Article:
Related Midwest’s plans for sprawling South Loop project taking shape

Chicago /
May.May 11, 2018 08:00 AM

Rendering of The 78 (Credit: Related Midwest)

Related Midwest painted the broad strokes Thursday night of a decades-long undertaking that would create 13 million square feet of new residential, office and hotel space on an undeveloped 62-acre plot hugging the South Branch of the Chicago River.

Related is calling the development “The 78” for its ambition to add an entire new neighborhood to the city’s 77 officially-recognized community areas.

The project would be bounded by Roosevelt Road to the north, Clark Street to the east and 18th Street to the south. It would sit just south of two other massive planned riverside developments: Lendlease’s Southbank and CMK Companies’ Riverline.

Related’s public presentation of the project Thursday evening coincided with the submission of a planned development application to the city, asking for a baseline zoning change that would accommodate buildings up to 950 feet tall.

Architects with Skidmore, Owings and Merrill have yet to design any individual buildings for the project, and Related Midwest president Curt Bailey said it’s too early to tell how many people would live or work in the development.

Instead, Bailey and lead architect Phil Enquist described how they would knit the impassible, overgrown patch into the surrounding fabric of city streets and rail lines. To start, they envision a new CTA Red Line stop at Clark and 15th streets.

“A Red Line station there would be tremendous in terms of accessing that open space, accessing the educational amenities and accessing the river,” Enquist said.

Cars would enter the property through the Wells Street connector, which is set to link Chinatown with Downtown when it’s completed in 2019. Plans also call to extend 15th Street to link up with Wells.

Renderings show wide sidewalks and concrete-protected bike lanes lining Wells, which Bailey described as the trunk from which developments will branch off over time.

“That nice road is phase one, and we’re in a talks with a couple people about what phase two would look like,” Bailey said. “We’re trying to start with some business and employment on the site, then build up around it with some residential.”

Another street would trace the outer edge of Crescent Park, a seven-acre public green space that would cut through the center of the development and touch the river at both ends.

Rendering of The 78 (Credit: Related Midwest and SOM Architects)

Planners are looking to public waterfronts in Oslo and Sydney as inspiration for a five-acre riverwalk promenade stretching from Roosevelt to Chinatown’s Ping Tom Park, Bailey said. About 100 feet wide, the promenade would include outdoor dining, pedestrian and bike paths, and “gathering spaces” at separate grade levels, Bailey said.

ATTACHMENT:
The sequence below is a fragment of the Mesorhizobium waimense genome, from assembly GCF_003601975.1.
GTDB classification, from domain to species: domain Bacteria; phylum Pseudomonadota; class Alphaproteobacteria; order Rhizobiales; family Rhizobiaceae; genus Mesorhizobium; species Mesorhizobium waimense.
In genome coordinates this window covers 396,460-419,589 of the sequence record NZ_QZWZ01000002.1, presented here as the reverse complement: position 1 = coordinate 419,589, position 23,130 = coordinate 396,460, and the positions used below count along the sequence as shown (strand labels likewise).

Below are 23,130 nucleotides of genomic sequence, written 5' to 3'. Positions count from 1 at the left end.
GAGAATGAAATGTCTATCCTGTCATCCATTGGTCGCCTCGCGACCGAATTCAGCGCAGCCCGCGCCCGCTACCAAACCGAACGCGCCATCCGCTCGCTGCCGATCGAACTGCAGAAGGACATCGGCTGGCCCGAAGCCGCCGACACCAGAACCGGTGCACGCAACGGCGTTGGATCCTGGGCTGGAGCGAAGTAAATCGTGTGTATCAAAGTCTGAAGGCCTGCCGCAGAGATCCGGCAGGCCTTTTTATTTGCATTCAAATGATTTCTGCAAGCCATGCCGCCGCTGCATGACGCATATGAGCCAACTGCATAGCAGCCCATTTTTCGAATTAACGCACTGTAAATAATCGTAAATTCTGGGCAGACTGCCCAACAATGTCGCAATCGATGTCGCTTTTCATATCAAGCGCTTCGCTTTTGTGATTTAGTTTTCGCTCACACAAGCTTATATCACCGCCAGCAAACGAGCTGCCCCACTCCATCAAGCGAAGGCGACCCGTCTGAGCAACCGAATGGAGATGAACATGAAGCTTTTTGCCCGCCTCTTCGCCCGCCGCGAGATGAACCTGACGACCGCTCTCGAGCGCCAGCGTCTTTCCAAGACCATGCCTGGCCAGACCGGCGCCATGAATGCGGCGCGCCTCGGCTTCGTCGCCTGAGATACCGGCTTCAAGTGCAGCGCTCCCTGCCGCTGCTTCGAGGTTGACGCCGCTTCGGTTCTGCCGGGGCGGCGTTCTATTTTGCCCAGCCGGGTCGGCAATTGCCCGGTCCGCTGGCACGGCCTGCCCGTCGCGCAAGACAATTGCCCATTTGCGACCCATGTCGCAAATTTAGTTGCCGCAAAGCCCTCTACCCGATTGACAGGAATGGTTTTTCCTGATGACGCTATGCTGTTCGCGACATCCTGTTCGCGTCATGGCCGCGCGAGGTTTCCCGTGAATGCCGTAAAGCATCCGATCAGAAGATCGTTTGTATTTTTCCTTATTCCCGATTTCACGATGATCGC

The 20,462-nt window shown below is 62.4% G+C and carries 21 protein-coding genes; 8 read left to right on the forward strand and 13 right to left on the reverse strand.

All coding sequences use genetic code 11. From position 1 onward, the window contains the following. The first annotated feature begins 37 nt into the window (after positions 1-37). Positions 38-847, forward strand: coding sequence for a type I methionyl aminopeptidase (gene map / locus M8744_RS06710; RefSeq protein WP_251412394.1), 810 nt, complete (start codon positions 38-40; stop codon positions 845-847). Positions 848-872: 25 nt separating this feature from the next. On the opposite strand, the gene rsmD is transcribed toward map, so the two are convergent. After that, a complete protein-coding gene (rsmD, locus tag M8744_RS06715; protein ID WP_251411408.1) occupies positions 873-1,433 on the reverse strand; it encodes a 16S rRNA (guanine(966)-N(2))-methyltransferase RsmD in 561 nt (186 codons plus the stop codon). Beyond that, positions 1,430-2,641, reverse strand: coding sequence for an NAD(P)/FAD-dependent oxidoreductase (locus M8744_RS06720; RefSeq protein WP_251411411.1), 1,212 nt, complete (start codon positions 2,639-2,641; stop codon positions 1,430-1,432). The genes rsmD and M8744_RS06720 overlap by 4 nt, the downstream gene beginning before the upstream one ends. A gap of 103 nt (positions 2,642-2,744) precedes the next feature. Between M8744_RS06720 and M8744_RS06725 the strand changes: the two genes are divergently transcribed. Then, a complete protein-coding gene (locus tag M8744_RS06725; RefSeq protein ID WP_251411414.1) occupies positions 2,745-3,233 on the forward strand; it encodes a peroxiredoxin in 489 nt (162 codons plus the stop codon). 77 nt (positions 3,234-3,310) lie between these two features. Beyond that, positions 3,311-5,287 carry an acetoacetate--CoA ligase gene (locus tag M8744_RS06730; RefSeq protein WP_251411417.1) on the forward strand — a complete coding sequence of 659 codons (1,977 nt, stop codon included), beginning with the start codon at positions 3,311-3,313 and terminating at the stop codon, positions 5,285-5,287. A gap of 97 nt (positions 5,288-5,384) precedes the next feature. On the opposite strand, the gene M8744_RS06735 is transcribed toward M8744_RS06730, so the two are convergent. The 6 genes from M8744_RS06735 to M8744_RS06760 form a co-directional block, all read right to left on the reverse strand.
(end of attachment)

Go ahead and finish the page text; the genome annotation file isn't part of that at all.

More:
The developer is also in talks with Metra to move the tracks of its Rock Island District Line a few hundred feet to the west, opening space to build sidewalk shops on both sides of Clark.

“Moving the tracks further into the site and away from Clark Street … enables us to re-envision Clark Street as an address for residential and office buildings,” Enquist said. “We can create some open space and look at Clark Street as an important Chicago boulevard, not as a throughway.”

Builders would construct towers over the Metra tracks to reduce noise and air pollution, Bailey said.

Related bought the grassy property in 2016, following a long line of previous owners including Democratic party fundraiser and convicted felon Tony Rezko. The 78 would join a growing roster of Chicago towers erected by the firm, including One Bennett Park in Streeterville, which is set to be completed next year.

Late last year, leaders of the University of Illinois system announced they would build a research facility, to be called the Discovery Partners Institute, on the site.

Bailey said funding sources for the likely multibillion-dollar effort “have not been decided as of yet,” but said it would “involve a lot of private funding as well as some public-private partnerships.”

The entire site lies inside one of the city’s most lucrative tax increment financing districts, the River South district, which raised more than $27 million in 2016 alone. The Wells Street connector is being funded in part through TIF money, but Related Midwest has not said whether it would ask for additional funding from the district. The River South district is set to expire in 2020, according to city records.

The 78 was one of the five Chicago sites toured by Amazon this year in the tech giant’s search for a second headquarters. Bailey said he has no insight on the development’s chances of being chosen.

“We have 13 million square feet, and [Amazon’s] request for proposals requires 8 million, so you do the math,” Bailey said. “But we’ll have to see.”

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